When she turned the corner of the aisle, however, the man had gone.

Text ran into him at Toddy’s Market again later, near the orange juice. Agency bought “no pulp,” which Text noted and preserved for later. He also didn’t say anything further about how memorable she was. He just put his no-pulp orange juice into his basket and shuffled away, as if he didn’t recognize her at all.

Later, Text found herself in the checkout line behind him. She inventoried his purchases: Brown free-range eggs, pork ribs, strawberries, no-pulp calcium-fortified orange juice, and Crest Whitening toothpaste. Eclectic. Full of contradictions. She wrote it all down. Writing it down became a habit.

He shopped at seven o’clock every few evenings and once she realized this, Text adjusted her schedule accordingly. He bought sunscreen in the summer. He bought Campbell’s soup and Irish Spring soap on cold winter nights. He bought Ajax tub scrub, canned tuna, and chicken breasts. Twice a month, Agency bought a case of Iams dog food. He bought ant killer. He also bought beer on a few occasions—Rolling Rock, which indicated simple and tepid tastes, entirely in keeping with his pattern of purchases of Cheerios and an occasional container of store-brand vanilla ice cream.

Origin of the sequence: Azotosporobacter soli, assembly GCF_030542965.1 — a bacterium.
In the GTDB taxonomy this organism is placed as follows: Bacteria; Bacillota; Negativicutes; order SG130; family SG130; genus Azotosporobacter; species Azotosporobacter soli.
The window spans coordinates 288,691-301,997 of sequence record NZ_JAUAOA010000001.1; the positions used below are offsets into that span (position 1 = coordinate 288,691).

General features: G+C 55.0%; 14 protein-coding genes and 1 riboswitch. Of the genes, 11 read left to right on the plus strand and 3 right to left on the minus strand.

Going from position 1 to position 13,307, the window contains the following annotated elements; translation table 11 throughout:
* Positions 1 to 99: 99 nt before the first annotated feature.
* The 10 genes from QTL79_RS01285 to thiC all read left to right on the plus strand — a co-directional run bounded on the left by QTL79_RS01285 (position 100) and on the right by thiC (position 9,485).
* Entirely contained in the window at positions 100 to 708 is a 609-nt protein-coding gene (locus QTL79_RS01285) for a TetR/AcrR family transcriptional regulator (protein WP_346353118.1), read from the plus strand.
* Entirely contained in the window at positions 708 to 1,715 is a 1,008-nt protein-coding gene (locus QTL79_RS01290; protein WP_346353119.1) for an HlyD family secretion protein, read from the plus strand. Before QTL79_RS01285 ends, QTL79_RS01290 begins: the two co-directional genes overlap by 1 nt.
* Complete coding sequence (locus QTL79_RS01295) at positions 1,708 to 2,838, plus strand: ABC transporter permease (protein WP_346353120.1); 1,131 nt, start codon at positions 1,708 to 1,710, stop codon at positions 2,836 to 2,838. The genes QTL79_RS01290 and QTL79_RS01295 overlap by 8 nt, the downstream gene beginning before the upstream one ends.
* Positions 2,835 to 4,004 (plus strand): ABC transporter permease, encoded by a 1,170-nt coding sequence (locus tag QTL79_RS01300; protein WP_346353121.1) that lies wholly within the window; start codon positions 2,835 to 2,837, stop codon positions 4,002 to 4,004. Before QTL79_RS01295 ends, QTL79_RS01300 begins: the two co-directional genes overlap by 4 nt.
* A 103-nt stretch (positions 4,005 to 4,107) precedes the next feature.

She wrote it all down.

She also wrote about the day they once spoke as he barreled past her, practically running that day, carrying a basket filled with green and red peppers, onions, steaks, and whipped cream in one hand, and a bouquet of cut flowers in the other. This time, he smiled at her again.

Her heart skipped.

“Good luck,” she said after she inventoried his basket.

He nodded and hurried into a checkout lane.